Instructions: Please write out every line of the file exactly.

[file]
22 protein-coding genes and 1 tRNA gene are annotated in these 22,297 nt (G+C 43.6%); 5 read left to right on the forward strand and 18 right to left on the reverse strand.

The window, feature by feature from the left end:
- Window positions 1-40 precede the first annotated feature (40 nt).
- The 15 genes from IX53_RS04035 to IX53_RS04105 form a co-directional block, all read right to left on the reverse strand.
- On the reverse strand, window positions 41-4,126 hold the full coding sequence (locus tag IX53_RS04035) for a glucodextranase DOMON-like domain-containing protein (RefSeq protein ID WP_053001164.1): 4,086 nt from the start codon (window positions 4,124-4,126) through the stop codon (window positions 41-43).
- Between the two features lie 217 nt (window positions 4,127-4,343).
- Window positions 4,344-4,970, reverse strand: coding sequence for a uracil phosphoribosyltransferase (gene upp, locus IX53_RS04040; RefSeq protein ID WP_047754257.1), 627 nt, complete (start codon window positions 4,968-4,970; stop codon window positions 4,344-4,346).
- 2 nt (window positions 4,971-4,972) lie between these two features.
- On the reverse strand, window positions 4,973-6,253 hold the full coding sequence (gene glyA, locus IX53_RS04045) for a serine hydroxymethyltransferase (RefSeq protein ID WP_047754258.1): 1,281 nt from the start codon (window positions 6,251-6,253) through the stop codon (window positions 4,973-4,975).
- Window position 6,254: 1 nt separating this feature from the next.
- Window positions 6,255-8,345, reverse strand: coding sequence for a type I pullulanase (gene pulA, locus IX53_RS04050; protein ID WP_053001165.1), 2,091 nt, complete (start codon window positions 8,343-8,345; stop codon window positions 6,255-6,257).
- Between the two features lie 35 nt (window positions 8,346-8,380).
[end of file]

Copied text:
22 protein-coding genes and 1 tRNA gene are annotated in these 22,297 nt (G+C 43.6%); 5 read left to right on the forward strand and 18 right to left on the reverse strand.

The window, feature by feature from the left end:
- Window positions 1-40 precede the first annotated feature (40 nt).
- The 15 genes from IX53_RS04035 to IX53_RS04105 form a co-directional block, all read right to left on the reverse strand.
- On the reverse strand, window positions 41-4,126 hold the full coding sequence (locus tag IX53_RS04035) for a glucodextranase DOMON-like domain-containing protein (RefSeq protein ID WP_053001164.1): 4,086 nt from the start codon (window positions 4,124-4,126) through the stop codon (window positions 41-43).
- Between the two features lie 217 nt (window positions 4,127-4,343).
- Window positions 4,344-4,970, reverse strand: coding sequence for a uracil phosphoribosyltransferase (gene upp, locus IX53_RS04040; RefSeq protein ID WP_047754257.1), 627 nt, complete (start codon window positions 4,968-4,970; stop codon window positions 4,344-4,346).
- 2 nt (window positions 4,971-4,972) lie between these two features.
- On the reverse strand, window positions 4,973-6,253 hold the full coding sequence (gene glyA, locus IX53_RS04045) for a serine hydroxymethyltransferase (RefSeq protein ID WP_047754258.1): 1,281 nt from the start codon (window positions 6,251-6,253) through the stop codon (window positions 4,973-4,975).
- Window position 6,254: 1 nt separating this feature from the next.
- Window positions 6,255-8,345, reverse strand: coding sequence for a type I pullulanase (gene pulA, locus IX53_RS04050; protein ID WP_053001165.1), 2,091 nt, complete (start codon window positions 8,343-8,345; stop codon window positions 6,255-6,257).
- Between the two features lie 35 nt (window positions 8,346-8,380).